John Perreault (pictured below), a Leominster, Massachusetts police officer was booted off the force for spewing racial slurs at Boston Red Sox star player Carl Crawford (pictured left), reports the Union Leader.
The outfielder, who is Black, was signing autographs in front of the dugout on July 5 at the New Hampshire Fisher Cats game against the Portland Sea Dogs in Manchester, where he began a rehabilitation assignment with Boston’s Double-A affiliate. Perreault, who was off-duty, was spotted heckling Crawford from the stands and shouting the term “Monday.”
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The derogatory word is used to describe blacks and is the equivalent of the N-word. The term originated from having an aversion to the first day of the work week and is often used in the hope that the intended target will not know they have been insulted.
Reportedly, Perreault has been checked before for being racially offensive and the Mayor of Leominster, Dean Mazzarella, decided that his racist reign had to come to an end. In a termination letter to the ex-cop, Mazzarella stated:
“Your actions are so egregious that severe discipline is warranted. There is simply no place for your behavior in the workplace and there is no place for someone who exhibits such objectionable behavior in the Leominster Police Department. As a sworn police officer, you are held to a higher standard. Your actions have not lived up to that high standard,” Mazzarella wrote. “You have demonstrated through your racist comments that you cannot continue as a patrol officer with the Leominster Police Department”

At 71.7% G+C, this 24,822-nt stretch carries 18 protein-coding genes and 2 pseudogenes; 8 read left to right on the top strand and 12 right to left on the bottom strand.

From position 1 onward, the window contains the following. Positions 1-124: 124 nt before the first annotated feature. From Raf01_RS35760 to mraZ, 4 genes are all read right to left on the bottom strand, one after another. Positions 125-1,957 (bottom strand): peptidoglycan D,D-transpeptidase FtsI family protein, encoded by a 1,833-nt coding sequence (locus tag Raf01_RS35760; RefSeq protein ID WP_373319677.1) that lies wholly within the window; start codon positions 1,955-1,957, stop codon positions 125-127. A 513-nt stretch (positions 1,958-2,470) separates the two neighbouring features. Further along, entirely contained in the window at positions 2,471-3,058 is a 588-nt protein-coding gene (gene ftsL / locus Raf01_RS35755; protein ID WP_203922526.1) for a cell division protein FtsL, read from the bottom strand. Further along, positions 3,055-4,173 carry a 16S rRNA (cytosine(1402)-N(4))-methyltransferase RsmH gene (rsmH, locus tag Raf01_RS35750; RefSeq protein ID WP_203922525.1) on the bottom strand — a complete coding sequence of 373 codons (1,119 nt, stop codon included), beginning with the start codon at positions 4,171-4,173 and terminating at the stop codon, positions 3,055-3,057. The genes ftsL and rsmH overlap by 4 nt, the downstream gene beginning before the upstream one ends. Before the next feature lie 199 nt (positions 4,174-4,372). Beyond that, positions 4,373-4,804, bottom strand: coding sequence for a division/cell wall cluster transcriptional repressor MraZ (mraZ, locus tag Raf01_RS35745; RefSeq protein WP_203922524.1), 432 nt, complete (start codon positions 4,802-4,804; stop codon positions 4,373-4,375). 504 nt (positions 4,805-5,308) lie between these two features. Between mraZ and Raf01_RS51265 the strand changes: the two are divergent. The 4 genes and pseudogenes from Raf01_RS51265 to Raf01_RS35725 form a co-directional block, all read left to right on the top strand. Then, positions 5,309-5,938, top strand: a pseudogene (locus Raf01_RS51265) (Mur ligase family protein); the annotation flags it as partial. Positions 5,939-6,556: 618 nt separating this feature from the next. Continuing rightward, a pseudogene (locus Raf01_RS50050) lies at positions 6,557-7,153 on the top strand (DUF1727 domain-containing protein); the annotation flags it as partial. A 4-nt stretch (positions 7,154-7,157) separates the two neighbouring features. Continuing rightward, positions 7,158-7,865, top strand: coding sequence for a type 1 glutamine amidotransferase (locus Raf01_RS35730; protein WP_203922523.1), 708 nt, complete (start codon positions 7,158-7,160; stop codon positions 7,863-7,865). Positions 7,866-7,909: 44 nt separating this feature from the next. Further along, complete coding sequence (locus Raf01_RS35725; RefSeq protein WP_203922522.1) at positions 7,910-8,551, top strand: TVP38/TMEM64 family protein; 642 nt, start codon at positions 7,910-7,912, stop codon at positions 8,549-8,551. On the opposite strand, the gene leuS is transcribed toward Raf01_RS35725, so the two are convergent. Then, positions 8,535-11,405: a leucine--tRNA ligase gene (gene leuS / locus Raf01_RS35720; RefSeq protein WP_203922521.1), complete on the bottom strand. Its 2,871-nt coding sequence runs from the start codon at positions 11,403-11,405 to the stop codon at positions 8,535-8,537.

The mayor, who is also a former patrol officer, also made mention of the fact that Perreault’s Facebook account was chock-full of racist content. The former officer also touted on the social medium that his “Monday” remarks towards Crawford were “priceless.”
In the letter dated Thursday, Mazzarella also noted several instances when Perreault was accused of using racist language, including referring to African-Americans as the “N-word” at a bar during NBA season. Joseph Sandulli, Perreault’s lawyer said, the city did not provide the name of the witness who said his client used the term.
A disciplinary hearing was held on Wednesday, but Perreault opted not to testify on his own behalf. He is, however, contemplating an appeal. Sandulli contends that his client’s comments didn’t have any racial bias attached to them and insists that he used the term to criticise Crawford’s injurious and lackluster first year as a Red Sox.
“He understands it to mean something of poor quality, something bad, something disagreeable,” claims Sandulli. “The chief pulled one meaning out that claimed it had a racial connotation.”